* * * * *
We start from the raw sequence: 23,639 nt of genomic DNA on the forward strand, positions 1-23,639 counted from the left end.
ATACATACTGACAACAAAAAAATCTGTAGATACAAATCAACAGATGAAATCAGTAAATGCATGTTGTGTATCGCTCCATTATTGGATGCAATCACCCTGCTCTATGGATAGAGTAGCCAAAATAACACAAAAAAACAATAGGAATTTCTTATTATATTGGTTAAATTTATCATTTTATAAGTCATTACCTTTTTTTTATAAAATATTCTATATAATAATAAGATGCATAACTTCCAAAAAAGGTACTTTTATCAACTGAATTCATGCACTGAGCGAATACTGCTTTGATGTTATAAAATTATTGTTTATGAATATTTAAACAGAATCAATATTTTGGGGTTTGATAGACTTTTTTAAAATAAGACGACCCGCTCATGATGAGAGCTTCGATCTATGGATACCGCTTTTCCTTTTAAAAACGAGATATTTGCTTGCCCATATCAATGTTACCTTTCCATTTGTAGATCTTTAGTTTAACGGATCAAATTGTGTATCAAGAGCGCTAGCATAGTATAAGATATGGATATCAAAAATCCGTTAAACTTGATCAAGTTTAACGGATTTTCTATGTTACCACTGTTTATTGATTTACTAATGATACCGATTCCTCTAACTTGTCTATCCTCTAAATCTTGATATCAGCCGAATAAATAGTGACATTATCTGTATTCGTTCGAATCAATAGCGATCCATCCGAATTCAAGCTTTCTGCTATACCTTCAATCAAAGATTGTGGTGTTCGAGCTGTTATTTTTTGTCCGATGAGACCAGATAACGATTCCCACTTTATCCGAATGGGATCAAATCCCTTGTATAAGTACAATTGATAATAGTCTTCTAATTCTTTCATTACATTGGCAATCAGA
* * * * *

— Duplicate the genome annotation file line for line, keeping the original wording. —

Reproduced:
We start from the raw sequence: 23,639 nt of genomic DNA on the forward strand, positions 1-23,639 counted from the left end.
ATACATACTGACAACAAAAAAATCTGTAGATACAAATCAACAGATGAAATCAGTAAATGCATGTTGTGTATCGCTCCATTATTGGATGCAATCACCCTGCTCTATGGATAGAGTAGCCAAAATAACACAAAAAAACAATAGGAATTTCTTATTATATTGGTTAAATTTATCATTTTATAAGTCATTACCTTTTTTTTATAAAATATTCTATATAATAATAAGATGCATAACTTCCAAAAAAGGTACTTTTATCAACTGAATTCATGCACTGAGCGAATACTGCTTTGATGTTATAAAATTATTGTTTATGAATATTTAAACAGAATCAATATTTTGGGGTTTGATAGACTTTTTTAAAATAAGACGACCCGCTCATGATGAGAGCTTCGATCTATGGATACCGCTTTTCCTTTTAAAAACGAGATATTTGCTTGCCCATATCAATGTTACCTTTCCATTTGTAGATCTTTAGTTTAACGGATCAAATTGTGTATCAAGAGCGCTAGCATAGTATAAGATATGGATATCAAAAATCCGTTAAACTTGATCAAGTTTAACGGATTTTCTATGTTACCACTGTTTATTGATTTACTAATGATACCGATTCCTCTAACTTGTCTATCCTCTAAATCTTGATATCAGCCGAATAAATAGTGACATTATCTGTATTCGTTCGAATCAATAGCGATCCATCCGAATTCAAGCTTTCTGCTATACCTTCAATCAAAGATTGTGGTGTTCGAGCTGTTATTTTTTGTCCGATGAGACCAGATAACGATTCCCACTTTATCCGAATGGGATCAAATCCCTTGTATAAGTACAATTGATAATAGTCTTCTAATTCTTTCATTACATTGGCAATCAGA